Despite the presence and considerable influence of these works, there are very few examples of whakapapa sequences that explain contemporary phenomena. Whakapapa sequences are the visual representations of whakapapa as depicted in Figure 1 where a relationship between entity A and B creates a new entity C.
Hone Sadler’s work is one exception. He created several whakapapa sequences for analysing the impact of Te Tiriti o Waitangi3 on what he refers to as “Māori social and cultural fabric” (Sadler 2007, p. 40) including the impact of alcohol (p. 42) and the emergence of social issues such as unemployment, family violence and abuse, and mental health issues (pp. 43–44). Sadler’s work is one of the few published examples of the creation of whakapapa sequences for understanding and analysing contemporary phenomena.
The use of genealogy to explain social phenomena is not unique to Māori. One tradition that complements the analysis provided in this paper is the Foucauldian genealogy approach to governmentality (Bevir 2010; Rose et al. 2006). Governmentality critiques are concerned with political power, truths and governance with a strong focus on investigating possibilities of thinking and acting in new ways. In relation to environmental policy in Aotearoa New Zealand, such a critique involves mapping the emergence of specific ways of thinking about the environment, and considering why and how these truths impact on environmental management and, in particular, Māori environmental agendas. Elsewhere, I have used a genealogy approach to governmentality to create a series of environmental histories that show why and how a Māori environmental agenda has struggled to emerge beside the dominant exploitative economy agenda that prioritises the primary industries (Forster 2013b). However, continued contests from Māori to disrupt this status quo has created new ways of thinking and acting by embedding kaitiakitanga, or a Māori environmental ethic that prioritises sustainable resource use into the Aotearoa New Zealand environmental management space (Forster 2012, 2014, 2016). This paper builds on this work by converting these environmental narratives into whakapapa sequences to demonstrate how whakapapa could be used to explain the phenomena of environmental management. The utility of this approach is tested through application to specific environmental practices associated with wetland drainage and restoration.
This approach to understanding the social phenomena of environmental management is attractive for several reasons. Firstly, it privileges Māori ways of knowing and acting such as an emphasis on whakapapa in the form of relationships and interactions. Secondly, it enables a focus on power and indigenous rights and in particular Māori activism to realise a range of Māori political agendas. Finally, whakapapa is able to collate, process and represent small to vast amounts of information. This versatility is advantageous for exploring both specific and series of events.
Whakapapa, therefore, is more than a way of mapping kinship relationships. It is a system of thought based on an interrelatedness that establishes connections with ancestors and the environment and creates culturally appropriate ways of acting. These actions are codified through a set of inherited obligations and responsibilities to ancestors, place and future generations:
In te ao Māori, all of the myriad elements of creation—the living and the dead, the animate and inanimate—are seen as alive and inter-related. All are infused with mauri (that is, a living essence or spirit) and all are related through whakapapa... The people of a place are related to its mountains, rivers and species of plant and animal, and regard them in personal terms. Every species, every place, every type of rock and stone, every person (living or dead), every god, and every other element of creation is united through this web of common descent…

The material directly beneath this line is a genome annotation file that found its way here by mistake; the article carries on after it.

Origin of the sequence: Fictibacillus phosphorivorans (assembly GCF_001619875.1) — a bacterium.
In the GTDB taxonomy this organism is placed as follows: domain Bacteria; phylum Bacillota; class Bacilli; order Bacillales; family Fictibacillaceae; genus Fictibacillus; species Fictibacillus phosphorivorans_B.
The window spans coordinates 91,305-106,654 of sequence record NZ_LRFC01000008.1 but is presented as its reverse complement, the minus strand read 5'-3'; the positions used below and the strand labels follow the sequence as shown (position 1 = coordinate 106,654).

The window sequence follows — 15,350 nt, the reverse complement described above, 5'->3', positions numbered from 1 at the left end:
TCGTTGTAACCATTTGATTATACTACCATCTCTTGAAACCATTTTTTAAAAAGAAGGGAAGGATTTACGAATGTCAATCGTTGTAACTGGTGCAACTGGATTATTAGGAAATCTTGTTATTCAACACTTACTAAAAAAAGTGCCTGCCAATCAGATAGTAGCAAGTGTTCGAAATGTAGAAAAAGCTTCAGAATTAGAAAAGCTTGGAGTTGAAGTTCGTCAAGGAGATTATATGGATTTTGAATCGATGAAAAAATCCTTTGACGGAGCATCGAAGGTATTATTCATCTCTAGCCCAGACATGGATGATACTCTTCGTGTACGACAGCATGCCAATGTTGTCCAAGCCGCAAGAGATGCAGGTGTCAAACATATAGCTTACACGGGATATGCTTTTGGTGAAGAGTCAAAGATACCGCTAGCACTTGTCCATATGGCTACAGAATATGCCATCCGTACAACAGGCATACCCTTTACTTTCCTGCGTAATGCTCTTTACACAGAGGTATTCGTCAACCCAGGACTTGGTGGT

This system of thought provides intricate descriptions of the many parts of the environment and how they relate to each other. It asserts hierarchies of right and obligation among them... These rights and obligations are encompassed in another core value—kaitiakitanga. Kaitiakitanga is the obligation, arising from the kin relationship, to nurture or care for a person or thing. It has a spiritual aspect, encompassing not only an obligation to care for and nurture not only physical well-being but also mauri [life force]…
In the human realm, those who have mana [authority]… must exercise it in accordance with the values of kaitiakitanga—to act unselfishly, with right mind and heart, and with proper procedure. Mana and kaitiakitanga go together as right and responsibility, and that kaitiakitanga responsibility can be understood not only as a cultural principle but as a system of law.
Enacting whakapapa or performing kinship obligations and responsibilities is intricately linked to tribal sovereignty. Conversely, when whakapapa is absent within day-to-day activities then connections to ancestors and the environment weaken. When this notion is applied to understanding social phenomena whakapapa can be used to trace and critique origin, complex connections and interactions—although is much more than just a chronological history of events. It can make explicit dominant imperatives whilst also making visible those imperatives that have failed to gain traction at specific junctures of time thereby inviting consideration of whether we can think or act differently.

2. Environmental Histories of Aotearoa New Zealand

There are two dominant and at times contested environmental traditions in Aotearoa New Zealand. One is derived from the Māori presence in this country and the other was introduced as part of the British Colonial Project (Pawson and Brooking 2013). Whakapapa can be used to map how these traditions interact and explain trends in environmental management. Three distinct but interconnected whakapapa—Te Ao Māori/the Māori world, Te Ao Hurihuri/the changing world and Te Ao Tautohe/the contested world—will be described here to provide a synthesis of Aotearoa New Zealand environmental histories.